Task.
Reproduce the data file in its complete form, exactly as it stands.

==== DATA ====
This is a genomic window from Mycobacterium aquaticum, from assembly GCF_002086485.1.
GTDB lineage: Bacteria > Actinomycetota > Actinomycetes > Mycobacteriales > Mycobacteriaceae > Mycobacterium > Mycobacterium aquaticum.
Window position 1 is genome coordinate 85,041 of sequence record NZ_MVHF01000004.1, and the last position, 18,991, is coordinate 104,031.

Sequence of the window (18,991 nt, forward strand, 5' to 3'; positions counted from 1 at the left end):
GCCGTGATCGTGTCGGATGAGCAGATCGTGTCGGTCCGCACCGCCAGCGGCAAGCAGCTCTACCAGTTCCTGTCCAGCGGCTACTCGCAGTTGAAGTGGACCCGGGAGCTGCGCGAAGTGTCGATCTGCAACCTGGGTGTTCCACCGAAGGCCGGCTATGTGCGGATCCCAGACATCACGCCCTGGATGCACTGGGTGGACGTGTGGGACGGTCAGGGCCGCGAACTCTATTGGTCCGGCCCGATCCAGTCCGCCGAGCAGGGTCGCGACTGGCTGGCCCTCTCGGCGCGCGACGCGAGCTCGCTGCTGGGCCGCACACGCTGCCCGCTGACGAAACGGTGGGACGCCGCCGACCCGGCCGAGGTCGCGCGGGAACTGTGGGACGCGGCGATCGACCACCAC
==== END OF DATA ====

This is a genomic window from Mycobacterium aquaticum, from assembly GCF_002086485.1.
GTDB lineage: Bacteria > Actinomycetota > Actinomycetes > Mycobacteriales > Mycobacteriaceae > Mycobacterium > Mycobacterium aquaticum.
Window position 1 is genome coordinate 85,041 of sequence record NZ_MVHF01000004.1, and the last position, 18,991, is coordinate 104,031.

Sequence of the window (18,991 nt, forward strand, 5' to 3'; positions counted from 1 at the left end):
GCCGTGATCGTGTCGGATGAGCAGATCGTGTCGGTCCGCACCGCCAGCGGCAAGCAGCTCTACCAGTTCCTGTCCAGCGGCTACTCGCAGTTGAAGTGGACCCGGGAGCTGCGCGAAGTGTCGATCTGCAACCTGGGTGTTCCACCGAAGGCCGGCTATGTGCGGATCCCAGACATCACGCCCTGGATGCACTGGGTGGACGTGTGGGACGGTCAGGGCCGCGAACTCTATTGGTCCGGCCCGATCCAGTCCGCCGAGCAGGGTCGCGACTGGCTGGCCCTCTCGGCGCGCGACGCGAGCTCGCTGCTGGGCCGCACACGCTGCCCGCTGACGAAACGGTGGGACGCCGCCGACCCGGCCGAGGTCGCGCGGGAACTGTGGGACGCGGCGATCGACCACCAC